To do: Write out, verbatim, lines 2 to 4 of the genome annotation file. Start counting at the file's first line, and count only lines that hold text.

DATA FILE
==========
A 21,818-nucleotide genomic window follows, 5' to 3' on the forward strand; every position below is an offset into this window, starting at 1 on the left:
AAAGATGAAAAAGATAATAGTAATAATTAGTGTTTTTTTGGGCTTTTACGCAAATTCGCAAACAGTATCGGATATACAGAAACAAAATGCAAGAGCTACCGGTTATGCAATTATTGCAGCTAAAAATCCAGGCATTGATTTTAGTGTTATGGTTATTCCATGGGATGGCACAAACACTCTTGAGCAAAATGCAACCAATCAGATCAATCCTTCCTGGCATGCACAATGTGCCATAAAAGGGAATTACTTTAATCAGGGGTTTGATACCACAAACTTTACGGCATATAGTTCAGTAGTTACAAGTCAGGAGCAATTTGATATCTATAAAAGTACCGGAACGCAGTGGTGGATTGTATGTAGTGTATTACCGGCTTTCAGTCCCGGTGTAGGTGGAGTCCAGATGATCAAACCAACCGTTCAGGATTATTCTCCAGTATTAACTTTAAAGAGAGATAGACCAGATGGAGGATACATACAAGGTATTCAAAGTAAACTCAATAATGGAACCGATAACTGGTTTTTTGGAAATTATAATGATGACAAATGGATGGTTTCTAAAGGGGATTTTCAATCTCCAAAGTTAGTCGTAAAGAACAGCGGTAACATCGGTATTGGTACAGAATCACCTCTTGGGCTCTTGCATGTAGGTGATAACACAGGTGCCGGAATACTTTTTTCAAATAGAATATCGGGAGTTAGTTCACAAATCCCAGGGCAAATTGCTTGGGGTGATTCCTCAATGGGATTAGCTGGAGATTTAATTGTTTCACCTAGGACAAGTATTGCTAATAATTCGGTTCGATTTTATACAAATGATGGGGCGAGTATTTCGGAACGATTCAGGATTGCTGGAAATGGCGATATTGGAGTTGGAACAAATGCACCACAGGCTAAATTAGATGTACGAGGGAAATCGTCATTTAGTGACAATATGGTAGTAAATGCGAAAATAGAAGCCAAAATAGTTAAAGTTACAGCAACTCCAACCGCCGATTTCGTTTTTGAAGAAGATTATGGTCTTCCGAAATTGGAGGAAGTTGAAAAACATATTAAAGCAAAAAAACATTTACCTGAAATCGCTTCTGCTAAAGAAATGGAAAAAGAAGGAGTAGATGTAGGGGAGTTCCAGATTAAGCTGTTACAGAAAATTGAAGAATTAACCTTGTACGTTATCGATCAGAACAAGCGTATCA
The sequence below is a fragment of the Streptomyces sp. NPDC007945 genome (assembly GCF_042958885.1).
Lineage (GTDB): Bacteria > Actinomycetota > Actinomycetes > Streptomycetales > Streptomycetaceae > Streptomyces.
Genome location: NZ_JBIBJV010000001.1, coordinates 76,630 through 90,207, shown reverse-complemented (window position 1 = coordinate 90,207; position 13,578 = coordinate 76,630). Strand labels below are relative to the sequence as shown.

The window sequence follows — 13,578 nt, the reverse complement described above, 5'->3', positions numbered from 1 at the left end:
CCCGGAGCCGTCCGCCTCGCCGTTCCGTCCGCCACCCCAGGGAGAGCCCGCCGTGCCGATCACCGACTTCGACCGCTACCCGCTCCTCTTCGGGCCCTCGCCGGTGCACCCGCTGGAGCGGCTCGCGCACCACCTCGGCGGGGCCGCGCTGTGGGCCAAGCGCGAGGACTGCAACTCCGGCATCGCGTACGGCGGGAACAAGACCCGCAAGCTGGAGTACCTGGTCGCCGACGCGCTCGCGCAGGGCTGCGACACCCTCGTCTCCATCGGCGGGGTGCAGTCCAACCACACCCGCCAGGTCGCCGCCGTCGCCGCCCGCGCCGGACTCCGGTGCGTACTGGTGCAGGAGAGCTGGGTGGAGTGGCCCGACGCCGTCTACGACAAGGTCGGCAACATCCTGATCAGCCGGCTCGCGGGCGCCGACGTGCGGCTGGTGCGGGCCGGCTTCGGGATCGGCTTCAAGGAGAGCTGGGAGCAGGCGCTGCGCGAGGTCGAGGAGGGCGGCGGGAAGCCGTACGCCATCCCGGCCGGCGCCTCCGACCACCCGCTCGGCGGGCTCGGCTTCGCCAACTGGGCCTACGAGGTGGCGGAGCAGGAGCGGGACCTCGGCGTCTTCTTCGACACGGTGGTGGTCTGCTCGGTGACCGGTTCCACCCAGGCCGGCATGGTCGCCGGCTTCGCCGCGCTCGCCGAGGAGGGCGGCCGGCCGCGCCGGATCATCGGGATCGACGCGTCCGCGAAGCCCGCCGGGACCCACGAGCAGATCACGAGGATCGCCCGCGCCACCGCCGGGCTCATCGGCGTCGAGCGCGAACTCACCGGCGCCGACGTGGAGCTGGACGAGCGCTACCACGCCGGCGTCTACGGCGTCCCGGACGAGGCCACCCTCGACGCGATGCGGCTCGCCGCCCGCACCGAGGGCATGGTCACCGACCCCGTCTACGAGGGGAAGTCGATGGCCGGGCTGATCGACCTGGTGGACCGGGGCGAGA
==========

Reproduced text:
AAAGATGAAAAAGATAATAGTAATAATTAGTGTTTTTTTGGGCTTTTACGCAAATTCGCAAACAGTATCGGATATACAGAAACAAAATGCAAGAGCTACCGGTTATGCAATTATTGCAGCTAAAAATCCAGGCATTGATTTTAGTGTTATGGTTATTCCATGGGATGGCACAAACACTCTTGAGCAAAATGCAACCAATCAGATCAATCCTTCCTGGCATGCACAATGTGCCATAAAAGGGAATTACTTTAATCAGGGGTTTGATACCACAAACTTTACGGCATATAGTTCAGTAGTTACAAGTCAGGAGCAATTTGATATCTATAAAAGTACCGGAACGCAGTGGTGGATTGTATGTAGTGTATTACCGGCTTTCAGTCCCGGTGTAGGTGGAGTCCAGATGATCAAACCAACCGTTCAGGATTATTCTCCAGTATTAACTTTAAAGAGAGATAGACCAGATGGAGGATACATACAAGGTATTCAAAGTAAACTCAATAATGGAACCGATAACTGGTTTTTTGGAAATTATAATGATGACAAATGGATGGTTTCTAAAGGGGATTTTCAATCTCCAAAGTTAGTCGTAAAGAACAGCGGTAACATCGGTATTGGTACAGAATCACCTCTTGGGCTCTTGCATGTAGGTGATAACACAGGTGCCGGAATACTTTTTTCAAATAGAATATCGGGAGTTAGTTCACAAATCCCAGGGCAAATTGCTTGGGGTGATTCCTCAATGGGATTAGCTGGAGATTTAATTGTTTCACCTAGGACAAGTATTGCTAATAATTCGGTTCGATTTTATACAAATGATGGGGCGAGTATTTCGGAACGATTCAGGATTGCTGGAAATGGCGATATTGGAGTTGGAACAAATGCACCACAGGCTAAATTAGATGTACGAGGGAAATCGTCATTTAGTGACAATATGGTAGTAAATGCGAAAATAGAAGCCAAAATAGTTAAAGTTACAGCAACTCCAACCGCCGATTTCGTTTTTGAAGAAGATTATGGTCTTCCGAAATTGGAGGAAGTTGAAAAACATATTAAAGCAAAAAAACATTTACCTGAAATCGCTTCTGCTAAAGAAATGGAAAAAGAAGGAGTAGATGTAGGGGAGTTCCAGATTAAGCTGTTACAGAAAATTGAAGAATTAACCTTGTACGTTATCGATCAGAACAAGCGTATCA
The sequence below is a fragment of the Streptomyces sp. NPDC007945 genome (assembly GCF_042958885.1).
Lineage (GTDB): Bacteria > Actinomycetota > Actinomycetes > Streptomycetales > Streptomycetaceae > Streptomyces.